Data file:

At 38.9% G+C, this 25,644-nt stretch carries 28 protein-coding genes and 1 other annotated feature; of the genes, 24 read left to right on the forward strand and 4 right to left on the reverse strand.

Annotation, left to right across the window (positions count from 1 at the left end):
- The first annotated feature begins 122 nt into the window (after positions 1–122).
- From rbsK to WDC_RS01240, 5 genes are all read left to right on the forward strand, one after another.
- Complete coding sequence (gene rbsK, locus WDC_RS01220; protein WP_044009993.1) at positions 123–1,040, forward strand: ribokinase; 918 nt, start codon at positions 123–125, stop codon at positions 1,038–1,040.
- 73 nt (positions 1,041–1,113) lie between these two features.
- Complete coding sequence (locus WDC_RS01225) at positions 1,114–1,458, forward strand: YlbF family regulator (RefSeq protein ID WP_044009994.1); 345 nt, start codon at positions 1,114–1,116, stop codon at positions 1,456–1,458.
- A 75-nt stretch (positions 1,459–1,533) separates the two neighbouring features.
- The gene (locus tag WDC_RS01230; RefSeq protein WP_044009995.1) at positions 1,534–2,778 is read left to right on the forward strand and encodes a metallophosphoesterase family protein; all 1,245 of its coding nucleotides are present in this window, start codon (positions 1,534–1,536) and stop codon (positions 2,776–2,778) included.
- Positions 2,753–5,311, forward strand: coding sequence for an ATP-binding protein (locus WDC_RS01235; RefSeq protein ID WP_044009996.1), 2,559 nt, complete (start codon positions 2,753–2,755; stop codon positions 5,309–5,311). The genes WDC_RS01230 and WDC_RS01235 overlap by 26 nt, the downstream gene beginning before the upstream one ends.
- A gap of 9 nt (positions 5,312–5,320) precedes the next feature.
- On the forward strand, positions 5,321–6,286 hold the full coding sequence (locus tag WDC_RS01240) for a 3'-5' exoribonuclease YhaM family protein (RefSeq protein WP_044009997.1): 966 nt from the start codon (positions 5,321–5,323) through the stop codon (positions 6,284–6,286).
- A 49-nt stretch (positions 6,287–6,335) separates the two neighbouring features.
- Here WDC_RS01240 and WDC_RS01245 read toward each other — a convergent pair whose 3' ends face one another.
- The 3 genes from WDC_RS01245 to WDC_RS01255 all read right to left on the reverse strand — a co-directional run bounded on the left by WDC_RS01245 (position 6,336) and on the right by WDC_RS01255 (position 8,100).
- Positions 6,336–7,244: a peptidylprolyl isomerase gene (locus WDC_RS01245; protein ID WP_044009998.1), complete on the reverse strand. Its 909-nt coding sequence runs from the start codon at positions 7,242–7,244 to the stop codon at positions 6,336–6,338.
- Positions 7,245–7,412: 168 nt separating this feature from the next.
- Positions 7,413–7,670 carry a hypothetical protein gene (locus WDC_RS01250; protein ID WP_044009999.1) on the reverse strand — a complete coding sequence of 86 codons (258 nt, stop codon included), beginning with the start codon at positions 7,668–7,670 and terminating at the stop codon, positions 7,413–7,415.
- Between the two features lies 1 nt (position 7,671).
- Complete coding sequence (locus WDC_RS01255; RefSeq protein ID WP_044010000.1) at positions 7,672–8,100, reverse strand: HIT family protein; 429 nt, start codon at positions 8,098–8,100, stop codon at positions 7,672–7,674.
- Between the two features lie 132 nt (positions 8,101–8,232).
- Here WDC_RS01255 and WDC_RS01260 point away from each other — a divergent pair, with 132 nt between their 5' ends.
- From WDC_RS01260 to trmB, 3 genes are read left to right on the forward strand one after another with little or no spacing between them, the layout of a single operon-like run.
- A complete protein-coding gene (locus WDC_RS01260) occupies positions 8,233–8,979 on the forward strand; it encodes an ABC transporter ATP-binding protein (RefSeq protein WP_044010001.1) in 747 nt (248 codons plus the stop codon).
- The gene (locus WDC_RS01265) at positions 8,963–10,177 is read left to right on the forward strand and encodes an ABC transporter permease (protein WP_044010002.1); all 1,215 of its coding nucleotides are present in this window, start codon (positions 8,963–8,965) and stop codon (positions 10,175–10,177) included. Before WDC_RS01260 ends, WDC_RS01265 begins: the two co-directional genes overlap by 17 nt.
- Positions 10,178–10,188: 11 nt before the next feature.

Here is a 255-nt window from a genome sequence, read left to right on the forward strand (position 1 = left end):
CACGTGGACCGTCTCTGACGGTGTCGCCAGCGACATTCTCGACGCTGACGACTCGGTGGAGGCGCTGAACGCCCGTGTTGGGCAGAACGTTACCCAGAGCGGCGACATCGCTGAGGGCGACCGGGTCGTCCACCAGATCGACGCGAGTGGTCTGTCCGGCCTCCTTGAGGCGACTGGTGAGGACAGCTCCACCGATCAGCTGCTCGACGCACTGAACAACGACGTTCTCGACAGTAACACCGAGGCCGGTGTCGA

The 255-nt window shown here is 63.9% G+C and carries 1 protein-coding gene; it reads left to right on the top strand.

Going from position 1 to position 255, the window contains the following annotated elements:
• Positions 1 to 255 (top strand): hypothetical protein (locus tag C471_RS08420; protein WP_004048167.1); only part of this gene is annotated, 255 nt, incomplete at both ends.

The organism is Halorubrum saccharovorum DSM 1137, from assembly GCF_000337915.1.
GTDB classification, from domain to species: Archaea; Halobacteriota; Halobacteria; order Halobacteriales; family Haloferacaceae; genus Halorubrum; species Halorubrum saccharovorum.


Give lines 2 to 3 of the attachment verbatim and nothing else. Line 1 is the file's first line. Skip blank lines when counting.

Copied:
Annotation, left to right across the window (positions count from 1 at the left end):
- The first annotated feature begins 122 nt into the window (after positions 1–122).